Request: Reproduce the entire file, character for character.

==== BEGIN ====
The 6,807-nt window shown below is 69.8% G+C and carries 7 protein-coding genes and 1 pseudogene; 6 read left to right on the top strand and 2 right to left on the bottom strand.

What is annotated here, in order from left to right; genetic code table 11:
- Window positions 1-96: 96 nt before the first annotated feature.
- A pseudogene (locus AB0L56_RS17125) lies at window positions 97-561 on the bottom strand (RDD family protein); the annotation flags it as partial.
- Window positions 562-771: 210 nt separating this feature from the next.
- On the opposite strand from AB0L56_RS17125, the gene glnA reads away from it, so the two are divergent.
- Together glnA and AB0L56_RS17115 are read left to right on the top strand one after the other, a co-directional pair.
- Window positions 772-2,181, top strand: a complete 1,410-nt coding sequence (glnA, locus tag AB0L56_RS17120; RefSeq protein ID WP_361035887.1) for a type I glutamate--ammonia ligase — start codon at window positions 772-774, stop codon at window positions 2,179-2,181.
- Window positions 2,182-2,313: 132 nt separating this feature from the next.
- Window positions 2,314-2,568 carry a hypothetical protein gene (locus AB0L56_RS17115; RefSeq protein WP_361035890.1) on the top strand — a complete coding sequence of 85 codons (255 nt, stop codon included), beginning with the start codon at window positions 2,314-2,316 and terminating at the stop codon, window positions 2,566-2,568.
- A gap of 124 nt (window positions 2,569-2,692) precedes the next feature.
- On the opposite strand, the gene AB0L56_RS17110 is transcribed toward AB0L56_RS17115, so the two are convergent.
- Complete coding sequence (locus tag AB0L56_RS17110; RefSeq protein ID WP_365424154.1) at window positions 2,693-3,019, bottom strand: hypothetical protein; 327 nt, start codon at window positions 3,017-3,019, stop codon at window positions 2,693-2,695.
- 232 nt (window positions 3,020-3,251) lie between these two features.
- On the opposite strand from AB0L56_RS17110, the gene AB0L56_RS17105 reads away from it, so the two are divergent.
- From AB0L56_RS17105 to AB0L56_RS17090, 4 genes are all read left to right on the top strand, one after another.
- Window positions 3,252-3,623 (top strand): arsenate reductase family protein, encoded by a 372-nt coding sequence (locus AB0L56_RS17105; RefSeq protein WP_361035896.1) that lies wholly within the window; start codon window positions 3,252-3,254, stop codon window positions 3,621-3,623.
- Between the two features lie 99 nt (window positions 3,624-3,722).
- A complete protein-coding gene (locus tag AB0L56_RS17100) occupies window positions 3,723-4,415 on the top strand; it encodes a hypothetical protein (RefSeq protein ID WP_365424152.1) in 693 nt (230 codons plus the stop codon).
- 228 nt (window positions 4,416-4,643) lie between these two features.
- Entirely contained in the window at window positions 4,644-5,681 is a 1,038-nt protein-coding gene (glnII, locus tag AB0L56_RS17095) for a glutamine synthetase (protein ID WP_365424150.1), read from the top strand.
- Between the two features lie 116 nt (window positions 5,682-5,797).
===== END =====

The 6,807-nt window shown below is 69.8% G+C and carries 7 protein-coding genes and 1 pseudogene; 6 read left to right on the top strand and 2 right to left on the bottom strand.

What is annotated here, in order from left to right; genetic code table 11:
- Window positions 1-96: 96 nt before the first annotated feature.
- A pseudogene (locus AB0L56_RS17125) lies at window positions 97-561 on the bottom strand (RDD family protein); the annotation flags it as partial.
- Window positions 562-771: 210 nt separating this feature from the next.
- On the opposite strand from AB0L56_RS17125, the gene glnA reads away from it, so the two are divergent.
- Together glnA and AB0L56_RS17115 are read left to right on the top strand one after the other, a co-directional pair.
- Window positions 772-2,181, top strand: a complete 1,410-nt coding sequence (glnA, locus tag AB0L56_RS17120; RefSeq protein ID WP_361035887.1) for a type I glutamate--ammonia ligase — start codon at window positions 772-774, stop codon at window positions 2,179-2,181.
- Window positions 2,182-2,313: 132 nt separating this feature from the next.
- Window positions 2,314-2,568 carry a hypothetical protein gene (locus AB0L56_RS17115; RefSeq protein WP_361035890.1) on the top strand — a complete coding sequence of 85 codons (255 nt, stop codon included), beginning with the start codon at window positions 2,314-2,316 and terminating at the stop codon, window positions 2,566-2,568.
- A gap of 124 nt (window positions 2,569-2,692) precedes the next feature.
- On the opposite strand, the gene AB0L56_RS17110 is transcribed toward AB0L56_RS17115, so the two are convergent.
- Complete coding sequence (locus tag AB0L56_RS17110; RefSeq protein ID WP_365424154.1) at window positions 2,693-3,019, bottom strand: hypothetical protein; 327 nt, start codon at window positions 3,017-3,019, stop codon at window positions 2,693-2,695.
- 232 nt (window positions 3,020-3,251) lie between these two features.
- On the opposite strand from AB0L56_RS17110, the gene AB0L56_RS17105 reads away from it, so the two are divergent.
- From AB0L56_RS17105 to AB0L56_RS17090, 4 genes are all read left to right on the top strand, one after another.
- Window positions 3,252-3,623 (top strand): arsenate reductase family protein, encoded by a 372-nt coding sequence (locus AB0L56_RS17105; RefSeq protein WP_361035896.1) that lies wholly within the window; start codon window positions 3,252-3,254, stop codon window positions 3,621-3,623.
- Between the two features lie 99 nt (window positions 3,624-3,722).
- A complete protein-coding gene (locus tag AB0L56_RS17100) occupies window positions 3,723-4,415 on the top strand; it encodes a hypothetical protein (RefSeq protein ID WP_365424152.1) in 693 nt (230 codons plus the stop codon).
- 228 nt (window positions 4,416-4,643) lie between these two features.
- Entirely contained in the window at window positions 4,644-5,681 is a 1,038-nt protein-coding gene (glnII, locus tag AB0L56_RS17095) for a glutamine synthetase (protein ID WP_365424150.1), read from the top strand.
- Between the two features lie 116 nt (window positions 5,682-5,797).